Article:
Sunday, September 3, 2017

Guest Post - Cost of Flour vs Cost of Bread - Part 2

I enjoyed this post a lot from our guest contributor, CK who has kindly analyzed and shared his finding with us on a few development that are ongoing at the moment. I am a big fan of property myself and am following closely the development of a few residentials and how they are being priced with demand sentiment. Who knows, if time is right, we might just go in with a second property. Knowing the flour (land price) the developers paid, it certainly helped in making decision.

Singapore real estate market is very transparent in terms of the data availability on real estate deals that is publicly available. Extending to the earlier blog post (link here), I did a back testing on selected government land sales (on a psf ppr) compared against the median psf achieved for the project and did a ratio analysis on the cost of land vs. the cost of sales (i.e. flour vs. bread).

Do note that the median sales price psf on the project is based on data available over the past 2 years shown below:

The above throws up some interesting observation.

1) Considerable improvement since 2013. This reflects that developer are able to improve their margin largely due to lower land cost as property prices has been on a downtrend since 2013 based on the property price index.

Case in point for Highline Residence, Principal Garden and Artra which are all located within district 3 where the lower land cost paid for Principal Garden and Artra is one of the key reason for the better ratio compared to that of Highline Residence.

2) Resilience in suburban: The winners on the above ratio are that of High Park Residence and Clement Canopy. This validate the ‘upgrader’ market we are seeing in Singapore whereby the price of HDB within the vicinity provides a good support and market for such developments. Quoting Wing Tai Holdings chairman and managing director Cheng Wai Keung in the press release for Wing Tai 30 June 2017 full year results: “The result has been a “strange phenomenon” where prices in the general upgraders’ market have been driven up to the point where they are now close to values in the costly Orchard Road fringe area.”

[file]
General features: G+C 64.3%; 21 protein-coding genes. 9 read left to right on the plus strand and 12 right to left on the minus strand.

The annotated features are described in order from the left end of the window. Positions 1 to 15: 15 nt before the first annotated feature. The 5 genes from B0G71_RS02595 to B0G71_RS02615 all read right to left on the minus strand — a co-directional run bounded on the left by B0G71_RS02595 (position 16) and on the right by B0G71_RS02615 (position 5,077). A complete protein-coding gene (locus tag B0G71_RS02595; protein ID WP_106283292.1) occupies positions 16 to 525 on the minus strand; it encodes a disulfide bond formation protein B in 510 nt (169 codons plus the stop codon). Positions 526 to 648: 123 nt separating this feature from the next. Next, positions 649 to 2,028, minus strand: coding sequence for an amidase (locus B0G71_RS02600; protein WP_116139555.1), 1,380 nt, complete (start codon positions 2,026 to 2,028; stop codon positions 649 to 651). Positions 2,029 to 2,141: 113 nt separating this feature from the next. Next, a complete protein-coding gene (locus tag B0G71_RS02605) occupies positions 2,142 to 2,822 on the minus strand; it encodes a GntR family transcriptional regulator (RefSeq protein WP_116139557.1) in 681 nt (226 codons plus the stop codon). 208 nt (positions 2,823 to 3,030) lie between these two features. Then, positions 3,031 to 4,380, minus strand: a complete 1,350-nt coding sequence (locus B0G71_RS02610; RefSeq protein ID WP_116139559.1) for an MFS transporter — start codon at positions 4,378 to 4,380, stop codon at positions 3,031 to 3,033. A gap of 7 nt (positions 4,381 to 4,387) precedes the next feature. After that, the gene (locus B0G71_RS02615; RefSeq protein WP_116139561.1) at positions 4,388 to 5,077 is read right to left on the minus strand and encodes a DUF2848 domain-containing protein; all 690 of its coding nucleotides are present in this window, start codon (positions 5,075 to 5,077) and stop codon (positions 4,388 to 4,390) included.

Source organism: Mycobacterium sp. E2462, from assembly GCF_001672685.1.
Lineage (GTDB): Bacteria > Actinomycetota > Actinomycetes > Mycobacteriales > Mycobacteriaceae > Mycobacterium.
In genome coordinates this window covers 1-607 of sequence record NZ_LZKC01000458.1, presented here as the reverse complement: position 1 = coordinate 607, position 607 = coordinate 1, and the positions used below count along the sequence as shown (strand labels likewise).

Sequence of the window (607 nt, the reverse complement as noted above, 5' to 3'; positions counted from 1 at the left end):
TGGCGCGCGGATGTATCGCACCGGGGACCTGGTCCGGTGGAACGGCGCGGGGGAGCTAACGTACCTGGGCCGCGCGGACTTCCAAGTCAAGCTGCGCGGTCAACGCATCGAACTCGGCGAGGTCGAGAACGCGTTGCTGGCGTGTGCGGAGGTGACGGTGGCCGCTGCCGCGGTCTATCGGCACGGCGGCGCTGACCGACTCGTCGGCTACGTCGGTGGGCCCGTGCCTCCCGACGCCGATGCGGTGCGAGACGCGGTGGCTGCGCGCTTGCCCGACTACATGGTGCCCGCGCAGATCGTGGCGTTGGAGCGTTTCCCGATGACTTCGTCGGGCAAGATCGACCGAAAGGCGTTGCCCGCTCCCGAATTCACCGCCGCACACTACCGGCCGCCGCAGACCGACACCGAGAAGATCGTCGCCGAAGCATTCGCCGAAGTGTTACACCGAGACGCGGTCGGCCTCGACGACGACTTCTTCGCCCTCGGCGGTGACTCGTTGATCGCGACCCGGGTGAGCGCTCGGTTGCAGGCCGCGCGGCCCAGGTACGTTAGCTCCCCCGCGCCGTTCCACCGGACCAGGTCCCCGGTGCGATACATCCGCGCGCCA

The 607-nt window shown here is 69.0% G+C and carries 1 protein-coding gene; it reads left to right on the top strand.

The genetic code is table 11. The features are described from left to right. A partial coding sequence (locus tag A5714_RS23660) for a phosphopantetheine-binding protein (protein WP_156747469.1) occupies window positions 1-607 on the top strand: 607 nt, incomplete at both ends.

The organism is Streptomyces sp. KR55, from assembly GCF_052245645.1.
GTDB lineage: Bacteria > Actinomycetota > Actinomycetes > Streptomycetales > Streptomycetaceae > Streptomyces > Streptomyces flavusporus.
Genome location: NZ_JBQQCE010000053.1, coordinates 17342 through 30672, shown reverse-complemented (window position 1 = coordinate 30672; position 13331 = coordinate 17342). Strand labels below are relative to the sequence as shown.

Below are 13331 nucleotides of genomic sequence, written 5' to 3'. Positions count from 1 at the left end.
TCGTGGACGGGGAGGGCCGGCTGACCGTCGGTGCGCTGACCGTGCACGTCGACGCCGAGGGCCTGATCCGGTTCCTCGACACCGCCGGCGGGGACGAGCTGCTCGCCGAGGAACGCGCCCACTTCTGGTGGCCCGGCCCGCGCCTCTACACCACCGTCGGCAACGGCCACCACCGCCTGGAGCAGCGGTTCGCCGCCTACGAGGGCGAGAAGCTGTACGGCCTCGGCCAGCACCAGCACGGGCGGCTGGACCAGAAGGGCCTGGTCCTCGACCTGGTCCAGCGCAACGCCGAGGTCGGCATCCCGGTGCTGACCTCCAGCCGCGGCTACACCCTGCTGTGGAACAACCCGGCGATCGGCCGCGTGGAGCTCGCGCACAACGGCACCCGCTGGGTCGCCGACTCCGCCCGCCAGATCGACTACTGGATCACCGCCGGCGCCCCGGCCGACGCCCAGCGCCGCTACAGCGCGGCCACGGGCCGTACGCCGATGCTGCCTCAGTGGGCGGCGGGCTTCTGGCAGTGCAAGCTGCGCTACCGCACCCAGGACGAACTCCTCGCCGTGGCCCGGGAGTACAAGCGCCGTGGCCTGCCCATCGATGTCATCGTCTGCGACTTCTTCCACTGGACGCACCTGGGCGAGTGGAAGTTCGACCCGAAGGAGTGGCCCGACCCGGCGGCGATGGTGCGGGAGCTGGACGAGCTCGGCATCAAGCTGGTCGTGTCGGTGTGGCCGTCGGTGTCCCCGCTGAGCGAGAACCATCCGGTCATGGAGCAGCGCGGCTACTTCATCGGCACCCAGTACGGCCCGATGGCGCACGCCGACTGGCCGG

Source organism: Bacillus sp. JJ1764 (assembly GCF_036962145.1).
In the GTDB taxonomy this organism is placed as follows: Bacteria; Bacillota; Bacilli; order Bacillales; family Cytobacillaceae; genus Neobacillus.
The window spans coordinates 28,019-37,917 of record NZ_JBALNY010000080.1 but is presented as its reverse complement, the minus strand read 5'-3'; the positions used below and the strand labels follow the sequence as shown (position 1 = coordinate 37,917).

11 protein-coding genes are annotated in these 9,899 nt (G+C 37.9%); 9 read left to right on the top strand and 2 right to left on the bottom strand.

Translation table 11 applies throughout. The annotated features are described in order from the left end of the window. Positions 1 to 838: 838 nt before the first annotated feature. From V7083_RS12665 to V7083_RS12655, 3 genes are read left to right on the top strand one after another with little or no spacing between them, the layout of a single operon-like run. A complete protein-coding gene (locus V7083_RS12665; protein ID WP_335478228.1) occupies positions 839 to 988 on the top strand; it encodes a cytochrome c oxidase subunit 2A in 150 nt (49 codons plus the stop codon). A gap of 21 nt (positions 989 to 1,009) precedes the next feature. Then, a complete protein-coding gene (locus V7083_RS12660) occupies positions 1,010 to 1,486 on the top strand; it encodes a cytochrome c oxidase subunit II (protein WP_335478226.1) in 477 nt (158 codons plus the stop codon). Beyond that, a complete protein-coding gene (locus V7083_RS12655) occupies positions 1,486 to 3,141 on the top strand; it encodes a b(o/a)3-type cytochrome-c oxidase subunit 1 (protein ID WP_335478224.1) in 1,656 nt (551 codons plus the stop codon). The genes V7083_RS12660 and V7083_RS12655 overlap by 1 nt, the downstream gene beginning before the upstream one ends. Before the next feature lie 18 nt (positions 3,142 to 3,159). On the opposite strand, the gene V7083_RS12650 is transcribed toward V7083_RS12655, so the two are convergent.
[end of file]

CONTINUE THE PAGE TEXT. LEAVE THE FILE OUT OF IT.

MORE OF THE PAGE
3) Bullishness on recent land price reduce margin of safety for developer just as the over-bullish land bids in 2013 resulted in a poor bread to flour ratio, developer are currently out full force in their land bids and you can see from the papers that a development is up for en-bloc everyday. Case in point in district 3 (yes again), a land bid at Stirling Road was awarded for over S$1 billion at $1,050psf ppr which is not very far off the bid in 2013 for Highline Residence.

4) Developer who got their land bank in the last 2 years set to benefit In the same vein, developers who have residual land bank obtained over the past 2-3 years “low cycle” is set to benefit from the improved sentiments. This have to a certain extent been reflected in share price of developers such as City Development, UOL, Fraser Centrepoint Limited, Bukit Sembawang and Guocoland. The next development which is launching is incidentally at Fernvale which is the best performer based on the above analysis by Sing Development - Wee Hur. Using the median price achieved by High Park Residences (which is fully sold out), the ratio projected is fairly comparable to recent developments launched.

Note: The writer had over the past 3 years been vested on Bukit Sembawang, City Development and is currently vested on Guocoland, Wing Tai, Goodland, Wee Hur and Chip Eng Seng.

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